(7) Reference may be made to Commissioner of Income-fax, Punjab- v. Lahore Electric Supply Company Limited : 60ITR1(SC) in which case the Government of erstwhile province of Punjab acquired the undertaking of the company in respect of supply of electricity to the city of Lahore. The company on 5th September, 1946, handed over its undertaking to the Government with all its assets. The company on the said date received, a part of the amount payable to it from the Government towards the value of the undertaking and other assets while the remaining amount was to be paid later on after its assets were listed and evaluated. The Company had also other funds. The company invested all its funds in Government and other securities and shares. After 5th September, 1946. income from funds invested was the only income of the company. For the assessment years 1948-49 and 1949-50 the company claimed certain amounts as deduction allowable under section 10 (2) (xv) of the Income Tax Act, 1922 by way of expenses incurred for the purpose of its business on the ground that it had carried on business during the said accounting years. The Income-tax Officer rejected the contention of the Company, In appeal. the Appellate Assistant Commissioner allowed certain amounts but held that the company did not carry on business so as to come within section 10 of the Act. The Tribunal, however, accepted the contention of the company and allowed large deduction claimed by it. The Tribunal on the asking of the department referred two questions to the High Court, viz.. (1) whether on the facts and in the circumstances of the case and conclusion of the Appellate Tribunal that the assessed company had not ceased to carry on business during the relevant accounting period was, in law, correct; and (2) if the answer to the first question be in the affirmative, whether all the expenses which the Tribunal had allowed were admissible under section 10 (2) (xv) of the Income-tax Act. Both the questions were answered in favor of the assessed-company. In appeal before the Supreme Court the department gave up question No. 2. While considering the first question, their Lordships of the Supreme Court in the majority judgment delivered by Sarkar, J., observed as follows at pages 5 and 6 :-
'IT would be laying down strange law to hold that where a business has in fact ceased to be run, it must be deemed as continuing because the outstanding liabilities of that business had not been liquidated. The question whether the company was carrying on business arises only because, if it was, it would be entitled under section 10 to deductions from its business income in regard to certain expenses incurred by it for the purpose of that business. Business as contemplated by that section is an activity capable of producing a profit which can be taxed. Payment of outstanding liabilities is not an activity which can ever produce such a result. It cannot be said, thereforee, that because liabilities of a closed business were outstanding, it has to be held that either the business was continuing or that an intention to resume business must be inferred.'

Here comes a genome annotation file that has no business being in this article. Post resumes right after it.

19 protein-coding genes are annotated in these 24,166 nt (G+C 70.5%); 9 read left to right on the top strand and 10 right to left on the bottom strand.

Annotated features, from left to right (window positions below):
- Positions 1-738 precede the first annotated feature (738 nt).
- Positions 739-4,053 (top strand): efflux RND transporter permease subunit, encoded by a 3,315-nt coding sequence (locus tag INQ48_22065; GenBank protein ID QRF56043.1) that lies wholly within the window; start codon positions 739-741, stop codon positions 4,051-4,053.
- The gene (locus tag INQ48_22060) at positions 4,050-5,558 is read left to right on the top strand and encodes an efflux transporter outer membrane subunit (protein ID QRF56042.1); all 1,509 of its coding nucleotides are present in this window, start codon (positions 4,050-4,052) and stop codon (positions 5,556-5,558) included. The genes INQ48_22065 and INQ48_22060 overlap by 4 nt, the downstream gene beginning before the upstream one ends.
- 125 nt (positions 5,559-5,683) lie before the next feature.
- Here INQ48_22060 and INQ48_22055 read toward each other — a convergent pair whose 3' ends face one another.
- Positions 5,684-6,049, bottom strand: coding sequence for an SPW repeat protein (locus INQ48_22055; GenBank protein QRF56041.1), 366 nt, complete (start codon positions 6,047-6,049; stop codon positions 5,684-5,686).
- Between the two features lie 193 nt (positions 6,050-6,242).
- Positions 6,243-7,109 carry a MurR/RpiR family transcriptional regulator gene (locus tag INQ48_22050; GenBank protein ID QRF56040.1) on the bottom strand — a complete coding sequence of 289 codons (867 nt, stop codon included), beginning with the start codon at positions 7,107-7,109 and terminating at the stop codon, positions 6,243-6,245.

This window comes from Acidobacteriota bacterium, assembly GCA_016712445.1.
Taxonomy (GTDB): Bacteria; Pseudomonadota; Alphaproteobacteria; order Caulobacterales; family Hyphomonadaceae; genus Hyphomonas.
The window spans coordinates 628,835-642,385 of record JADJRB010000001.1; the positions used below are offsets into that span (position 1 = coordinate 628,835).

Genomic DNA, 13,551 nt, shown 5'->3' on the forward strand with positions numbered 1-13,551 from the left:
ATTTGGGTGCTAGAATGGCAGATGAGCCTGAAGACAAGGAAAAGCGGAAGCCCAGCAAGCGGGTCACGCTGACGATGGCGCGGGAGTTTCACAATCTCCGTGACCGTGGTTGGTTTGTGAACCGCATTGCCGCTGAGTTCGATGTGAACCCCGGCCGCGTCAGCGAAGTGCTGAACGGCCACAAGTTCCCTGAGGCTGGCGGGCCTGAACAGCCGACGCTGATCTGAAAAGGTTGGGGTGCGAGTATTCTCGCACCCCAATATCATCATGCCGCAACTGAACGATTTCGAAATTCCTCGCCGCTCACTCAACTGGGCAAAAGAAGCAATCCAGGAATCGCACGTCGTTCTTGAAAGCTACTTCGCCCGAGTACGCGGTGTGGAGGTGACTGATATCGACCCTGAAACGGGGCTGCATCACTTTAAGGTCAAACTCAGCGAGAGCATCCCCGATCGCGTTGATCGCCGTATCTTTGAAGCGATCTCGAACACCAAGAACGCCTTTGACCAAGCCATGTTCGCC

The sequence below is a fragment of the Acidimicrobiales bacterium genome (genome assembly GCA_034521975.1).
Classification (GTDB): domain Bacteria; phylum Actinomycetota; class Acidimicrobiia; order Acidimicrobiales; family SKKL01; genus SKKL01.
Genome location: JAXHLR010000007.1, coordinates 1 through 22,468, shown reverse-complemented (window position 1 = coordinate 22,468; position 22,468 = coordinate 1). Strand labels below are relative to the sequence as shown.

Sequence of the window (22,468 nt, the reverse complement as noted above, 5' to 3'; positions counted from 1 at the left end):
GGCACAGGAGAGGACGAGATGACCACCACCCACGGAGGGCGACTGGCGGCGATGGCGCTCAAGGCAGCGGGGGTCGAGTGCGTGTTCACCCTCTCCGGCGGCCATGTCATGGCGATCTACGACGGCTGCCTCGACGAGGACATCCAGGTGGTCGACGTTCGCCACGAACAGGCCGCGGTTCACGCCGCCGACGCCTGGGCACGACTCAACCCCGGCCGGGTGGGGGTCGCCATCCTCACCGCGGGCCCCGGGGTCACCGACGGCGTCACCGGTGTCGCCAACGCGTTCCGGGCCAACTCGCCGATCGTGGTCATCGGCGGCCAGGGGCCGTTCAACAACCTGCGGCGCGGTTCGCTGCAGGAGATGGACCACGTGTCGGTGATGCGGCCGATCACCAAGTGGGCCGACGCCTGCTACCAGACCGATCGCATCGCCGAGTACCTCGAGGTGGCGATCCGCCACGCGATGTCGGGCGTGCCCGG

(8) In the instant case we find from the profit and loss account of the assessed company for the year ended on 31st March, 1967, that no purchases were made by the assessed company during the said year and neither any amount was spent from the stores and spares consumed. The only income shown by the assessed company for the said year is a sum of Rs. 913.00 on account of interest and further a sum of Rs. 381.00 on account of profit stated to have been made on sale of stores and spare parts. That being so, the company was not engaged in any business and that is why the company made no purchases during the assessment year in question and likewise did not spend any amount on the purchases of stores and spares consumed and had no stock in its possession. From the Directors' report dated 12th August, 1967, to the members of the company, it is evident that the scheme for manufacturing steel forgings and steel castings had been dropped and the machinery of the company's pilot plant at Bahadurgarh had been sold by it. It, thereforee, cannot be said that the company was engaged in any business during the relevant assessment year, merely because in Realizing its assets the company had earned interest on the outstanding dues or in selling its stores and spares it was able to make a profit of small amount of Rs. 381.00 on the book value of the said stores and spares. On the admission of the Directors, manufacturing of steel forgings and steel castings business having been closed down, it cannot be urged that the assessed company should be deemed to be carrying on business simply because its outstanding dues were being collected and in that process the company was able to earn a small amount of profit as also interest. As held by their Lordships of the Supreme Court in Lahore Electric Supply Company's case (supra) (1) business as contemplated by section 10, of the 1922 Income-tax Act, would mean such activity of the assessed as is capable of producing a profit which profit can be taxed. Certainly, in selling the stores and spare parts with a view to complete the process of closure of business if a paltry amount of profit was earned, it is not possible to hold that the assesses was engaged in business. Likewise interest accruing on the Outstanding dues would not be sufficient to hold that the assessed was engaged in any business.